Friday, October 8, 2010

Troublesome cultural issues.

September 27, 2010 
This morning I was sitting on our couch working on some computer things when all of a sudden I heard the sounds of scissors cutting. I looked and saw Seth and Cole. They were coloring at the dinning room table. So, what was making that cutting sound? I looked out the window and to my utter was Tiana, our guard and gardener. He was squatting down on the ground walking like a duck, and he was cutting the grass.....with a small pair of shears! I was mortified. I already struggle, deeply, with having house help. (I have yet to meet a missionary who hasn't struggled with the idea of having house help.)

I was talking to a missionary friend of mine, Jocelynn, on the phone this afternoon. She explained a truth to me that I didn't know before, which appears to be true in a lot of developing countries around the world. She said, “When a foreigner comes to live here, that foreigner is looked at as someone who can provide a few good paying jobs for the nationals. They can provide a job for a guard, a house cleaner, a nanny, a gardener..... In fact (and I didn't know this before until now) if, as a foreigner, you don't provide those jobs, in some countries such as Madagascar, you are seen as selfish and self centered, not caring at all for the people of the land in which you just moved to.

So, herein lies the difficult and touchy situation. In the foreign land you are, in some way, expected to provide these jobs. Yet, in the land where I come from having a guard, house cleaner, and nanny often speaks of wealth and high maintenance. You know I'm right. And so, often times, missionaries feel uncomfortable mentioning that they have this type of help to their friends and family because of how it is perceived in America.

And so, I was glad that Jocelynn told me this, though it's still an awkward topic for me. She actually told me of a book that talked about this very subject. I needed to them remind myself that we are providing these beautiful people with jobs.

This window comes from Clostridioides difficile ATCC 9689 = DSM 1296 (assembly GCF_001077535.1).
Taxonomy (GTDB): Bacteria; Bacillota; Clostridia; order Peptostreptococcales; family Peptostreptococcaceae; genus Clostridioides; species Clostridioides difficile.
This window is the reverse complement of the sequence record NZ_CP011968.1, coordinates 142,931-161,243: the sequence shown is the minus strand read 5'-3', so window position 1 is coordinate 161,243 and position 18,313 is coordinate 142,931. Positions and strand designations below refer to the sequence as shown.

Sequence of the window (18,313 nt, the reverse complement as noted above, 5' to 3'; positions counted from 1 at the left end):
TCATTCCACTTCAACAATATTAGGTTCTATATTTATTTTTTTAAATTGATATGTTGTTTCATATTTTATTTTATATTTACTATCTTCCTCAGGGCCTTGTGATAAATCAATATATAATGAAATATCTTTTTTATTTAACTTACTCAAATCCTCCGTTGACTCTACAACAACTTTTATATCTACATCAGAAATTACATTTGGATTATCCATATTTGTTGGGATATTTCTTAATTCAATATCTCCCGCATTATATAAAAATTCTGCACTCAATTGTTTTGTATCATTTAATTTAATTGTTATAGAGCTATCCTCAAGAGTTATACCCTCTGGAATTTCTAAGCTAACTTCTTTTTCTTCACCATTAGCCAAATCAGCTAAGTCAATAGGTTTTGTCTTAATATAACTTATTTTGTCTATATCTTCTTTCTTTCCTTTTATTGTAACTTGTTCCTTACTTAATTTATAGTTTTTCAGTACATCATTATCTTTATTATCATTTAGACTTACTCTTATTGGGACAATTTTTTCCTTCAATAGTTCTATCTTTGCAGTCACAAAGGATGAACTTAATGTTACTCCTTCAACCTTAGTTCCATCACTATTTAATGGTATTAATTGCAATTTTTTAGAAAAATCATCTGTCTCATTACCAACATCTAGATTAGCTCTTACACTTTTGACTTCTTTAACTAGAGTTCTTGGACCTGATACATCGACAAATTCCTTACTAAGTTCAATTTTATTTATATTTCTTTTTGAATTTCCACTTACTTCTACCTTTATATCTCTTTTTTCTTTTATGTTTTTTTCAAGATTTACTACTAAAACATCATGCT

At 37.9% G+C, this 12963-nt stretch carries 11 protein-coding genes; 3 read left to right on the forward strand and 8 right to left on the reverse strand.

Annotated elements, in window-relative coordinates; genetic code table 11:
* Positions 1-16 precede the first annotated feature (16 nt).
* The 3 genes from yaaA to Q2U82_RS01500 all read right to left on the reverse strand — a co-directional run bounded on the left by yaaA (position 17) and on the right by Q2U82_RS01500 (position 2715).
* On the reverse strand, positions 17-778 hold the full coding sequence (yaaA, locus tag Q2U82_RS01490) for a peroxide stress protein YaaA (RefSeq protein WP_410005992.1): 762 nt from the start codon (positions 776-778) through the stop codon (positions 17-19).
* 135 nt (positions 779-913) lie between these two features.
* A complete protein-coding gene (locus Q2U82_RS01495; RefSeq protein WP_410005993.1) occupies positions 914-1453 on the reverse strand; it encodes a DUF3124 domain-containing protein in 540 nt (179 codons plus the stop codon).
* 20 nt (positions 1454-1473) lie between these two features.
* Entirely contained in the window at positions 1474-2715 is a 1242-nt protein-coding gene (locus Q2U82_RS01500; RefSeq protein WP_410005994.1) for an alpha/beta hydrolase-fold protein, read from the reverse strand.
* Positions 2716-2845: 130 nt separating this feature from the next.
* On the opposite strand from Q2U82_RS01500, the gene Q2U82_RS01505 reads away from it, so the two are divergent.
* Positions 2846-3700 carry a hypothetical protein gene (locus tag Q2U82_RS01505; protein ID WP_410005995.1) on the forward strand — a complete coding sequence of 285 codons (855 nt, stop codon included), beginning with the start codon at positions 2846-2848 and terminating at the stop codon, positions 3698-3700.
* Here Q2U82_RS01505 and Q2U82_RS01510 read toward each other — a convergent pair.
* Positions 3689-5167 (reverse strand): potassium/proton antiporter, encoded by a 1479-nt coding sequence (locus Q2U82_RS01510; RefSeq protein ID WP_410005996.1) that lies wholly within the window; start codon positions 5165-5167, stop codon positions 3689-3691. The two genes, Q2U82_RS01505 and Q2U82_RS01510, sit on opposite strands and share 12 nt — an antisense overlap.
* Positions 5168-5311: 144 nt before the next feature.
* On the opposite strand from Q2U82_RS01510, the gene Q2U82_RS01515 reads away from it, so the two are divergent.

So I wanted to encourage you, and myself, and tell you of a family that you are having a positive effect on by supporting our family here in Madagascar. Tiana is our night guard and gardener. Where we are staying in Madagascar it is strongly recommended that you have, at least, a night guard for your safety. This is because, as a foreigner you will be marked for an easy robbery. We also have footsiefootsy, our dog, for this reason. Between her and Tiana (and God) we feel (and have been) very safe. Jeannine is Tiana's wife. She is our house help. She comes twice a week to clean the house and do our laundry (by hand). This beautiful couple have two sons. Right now they live in a one room shack made out of planks of wood. Connected to this one room is another shack, this one with only three sides, where their three pigs live. Their boys run in and out of the pens, bare foot. Tiana and Jeannine are working hard to save enough money in order to build a small home on family land out in the country side. By your supporting us, and by us giving them a job, they are able to save up money towards their goal. So, thank you so much for helping provide for Tiana and Jeannine!

1 comment:

  1. Awesome! Yes, you need to keep the African perspective on this one. Although average Americans don't have this kind of help ... they do have washing machines, dryers, dish washers, motorized lawnmowers (instead of scissors) etc. It's all a balance. You're doing great!